How to Make an Anarchist-Terrorist: an Essay on the Political Imaginary iIn Fin-De-Siécle France
This essay centers on the debate that surrounded the anarchist-terrorists of France in the 1890s. As a wave of bombings washed over Paris, commentators argued over the source of terrorism. With an eye toward a handful of notorious French anarchists-Ravachol, Auguste Vaillant, Emile Henry-they asked: How do you make an anarchist-terrorist? The debate that followed offers a window on the political imaginary of the French Third Republic in the years before the Dreyfus Affair. At times, the response to the anarchist bombings took the shape of a proxy war over the issues that moved French politics in the 1890s. But it was more than just this. For all of its variety, the debate centered on the problem of intellectual responsibility and gave form to the specter of the dangerous, rootless intellectual. There is a larger lesson in this tale, for the debate over the anarchist-terrorists of fin-de-siécle France makes for a revealing case study in the ways in which democratic societies respond to the threat of homegrown terrorism. It demonstrates the difficult challenge that terrorism poses to democratic societies and shows just how easily political-cultural interests can hijack discussions of terrorism.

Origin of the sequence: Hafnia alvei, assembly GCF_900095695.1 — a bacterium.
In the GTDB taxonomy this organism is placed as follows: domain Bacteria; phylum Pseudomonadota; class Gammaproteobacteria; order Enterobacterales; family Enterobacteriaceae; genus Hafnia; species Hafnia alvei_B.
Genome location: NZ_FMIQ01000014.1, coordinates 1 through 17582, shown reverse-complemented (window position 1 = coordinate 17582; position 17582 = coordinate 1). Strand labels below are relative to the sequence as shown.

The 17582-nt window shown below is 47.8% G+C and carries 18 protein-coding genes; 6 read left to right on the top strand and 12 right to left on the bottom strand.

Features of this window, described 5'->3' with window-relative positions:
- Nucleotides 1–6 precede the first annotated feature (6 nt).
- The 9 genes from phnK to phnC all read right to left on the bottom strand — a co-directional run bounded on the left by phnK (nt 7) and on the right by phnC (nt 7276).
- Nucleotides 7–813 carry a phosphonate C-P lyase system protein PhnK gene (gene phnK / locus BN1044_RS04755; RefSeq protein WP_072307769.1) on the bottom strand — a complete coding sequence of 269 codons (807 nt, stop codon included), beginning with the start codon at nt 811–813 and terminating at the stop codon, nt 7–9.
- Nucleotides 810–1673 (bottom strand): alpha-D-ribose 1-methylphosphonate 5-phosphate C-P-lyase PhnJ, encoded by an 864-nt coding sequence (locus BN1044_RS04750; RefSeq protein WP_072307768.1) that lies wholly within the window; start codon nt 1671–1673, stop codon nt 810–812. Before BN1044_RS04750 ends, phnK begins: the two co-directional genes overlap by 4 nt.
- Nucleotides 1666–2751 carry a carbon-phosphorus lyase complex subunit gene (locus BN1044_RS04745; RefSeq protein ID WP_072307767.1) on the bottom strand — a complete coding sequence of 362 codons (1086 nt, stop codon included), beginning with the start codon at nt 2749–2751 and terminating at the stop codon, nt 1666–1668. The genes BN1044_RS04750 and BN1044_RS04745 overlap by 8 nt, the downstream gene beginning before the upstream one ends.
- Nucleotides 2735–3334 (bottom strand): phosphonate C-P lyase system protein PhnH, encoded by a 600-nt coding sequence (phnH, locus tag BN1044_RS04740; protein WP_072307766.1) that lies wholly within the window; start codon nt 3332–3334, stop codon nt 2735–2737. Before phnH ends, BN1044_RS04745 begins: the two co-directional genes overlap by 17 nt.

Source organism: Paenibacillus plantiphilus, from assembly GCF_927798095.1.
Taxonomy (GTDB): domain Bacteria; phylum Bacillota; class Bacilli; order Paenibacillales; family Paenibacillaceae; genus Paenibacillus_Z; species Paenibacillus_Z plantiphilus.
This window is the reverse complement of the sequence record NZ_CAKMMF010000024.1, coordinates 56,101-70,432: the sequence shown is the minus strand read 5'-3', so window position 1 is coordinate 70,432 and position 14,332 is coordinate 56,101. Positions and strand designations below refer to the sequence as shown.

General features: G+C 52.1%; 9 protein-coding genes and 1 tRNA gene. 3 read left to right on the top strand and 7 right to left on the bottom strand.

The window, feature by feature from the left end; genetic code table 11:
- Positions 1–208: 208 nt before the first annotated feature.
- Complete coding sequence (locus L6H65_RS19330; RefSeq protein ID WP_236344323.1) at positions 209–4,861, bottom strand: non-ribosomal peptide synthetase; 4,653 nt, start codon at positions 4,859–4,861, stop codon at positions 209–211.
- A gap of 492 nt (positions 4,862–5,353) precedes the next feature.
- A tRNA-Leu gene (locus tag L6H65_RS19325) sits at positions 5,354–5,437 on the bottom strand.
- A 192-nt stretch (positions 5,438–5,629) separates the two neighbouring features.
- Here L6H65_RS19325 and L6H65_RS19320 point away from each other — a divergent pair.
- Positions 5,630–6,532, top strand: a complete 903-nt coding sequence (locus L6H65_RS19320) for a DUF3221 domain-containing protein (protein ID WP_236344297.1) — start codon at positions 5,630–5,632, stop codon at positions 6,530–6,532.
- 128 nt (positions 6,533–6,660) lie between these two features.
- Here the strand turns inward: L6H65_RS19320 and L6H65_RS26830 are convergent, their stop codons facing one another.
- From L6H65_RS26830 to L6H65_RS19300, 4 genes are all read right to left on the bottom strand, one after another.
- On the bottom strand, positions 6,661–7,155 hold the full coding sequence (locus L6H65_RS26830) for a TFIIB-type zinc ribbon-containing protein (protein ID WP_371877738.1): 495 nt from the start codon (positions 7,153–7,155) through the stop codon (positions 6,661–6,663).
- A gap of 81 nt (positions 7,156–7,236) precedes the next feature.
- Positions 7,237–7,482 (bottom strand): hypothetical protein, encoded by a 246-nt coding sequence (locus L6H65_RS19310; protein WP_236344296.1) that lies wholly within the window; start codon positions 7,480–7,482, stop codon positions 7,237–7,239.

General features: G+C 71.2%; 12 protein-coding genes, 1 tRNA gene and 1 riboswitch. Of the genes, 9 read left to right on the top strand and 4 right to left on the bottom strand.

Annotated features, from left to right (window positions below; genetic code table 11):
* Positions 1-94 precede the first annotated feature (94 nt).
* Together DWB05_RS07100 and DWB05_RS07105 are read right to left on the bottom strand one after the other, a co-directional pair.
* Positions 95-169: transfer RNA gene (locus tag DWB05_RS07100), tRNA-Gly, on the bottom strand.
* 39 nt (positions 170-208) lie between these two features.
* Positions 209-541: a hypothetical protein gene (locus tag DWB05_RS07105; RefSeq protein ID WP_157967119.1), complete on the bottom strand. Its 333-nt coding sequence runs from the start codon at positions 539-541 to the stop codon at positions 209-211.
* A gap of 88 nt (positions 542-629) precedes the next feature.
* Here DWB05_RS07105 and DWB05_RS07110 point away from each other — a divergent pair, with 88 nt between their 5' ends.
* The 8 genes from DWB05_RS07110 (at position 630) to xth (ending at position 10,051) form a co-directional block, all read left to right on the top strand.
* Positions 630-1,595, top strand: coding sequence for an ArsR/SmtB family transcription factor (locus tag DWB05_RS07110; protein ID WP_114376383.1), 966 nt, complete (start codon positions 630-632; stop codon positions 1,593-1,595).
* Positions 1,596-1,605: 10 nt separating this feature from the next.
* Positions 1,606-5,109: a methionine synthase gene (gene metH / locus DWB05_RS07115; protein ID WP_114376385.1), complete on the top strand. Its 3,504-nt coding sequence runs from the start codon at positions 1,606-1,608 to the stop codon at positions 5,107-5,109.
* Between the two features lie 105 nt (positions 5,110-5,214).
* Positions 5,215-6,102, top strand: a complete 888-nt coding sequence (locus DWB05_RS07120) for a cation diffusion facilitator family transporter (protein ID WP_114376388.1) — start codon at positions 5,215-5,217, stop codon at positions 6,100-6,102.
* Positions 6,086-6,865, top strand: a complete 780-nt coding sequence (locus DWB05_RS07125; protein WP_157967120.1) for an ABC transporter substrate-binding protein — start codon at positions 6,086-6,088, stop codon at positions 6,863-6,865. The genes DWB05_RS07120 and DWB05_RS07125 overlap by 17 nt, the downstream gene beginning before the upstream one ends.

Shaya, Greg, "How to Make an Anarchist-Terrorist: an Essay on the Political Imaginary iIn Fin-De-Siécle France" (2010). Journal of Social History, (2), 521-543. 10.1353/jsh.2010.0073. Retrieved from https://openworks.wooster.edu/facpub/143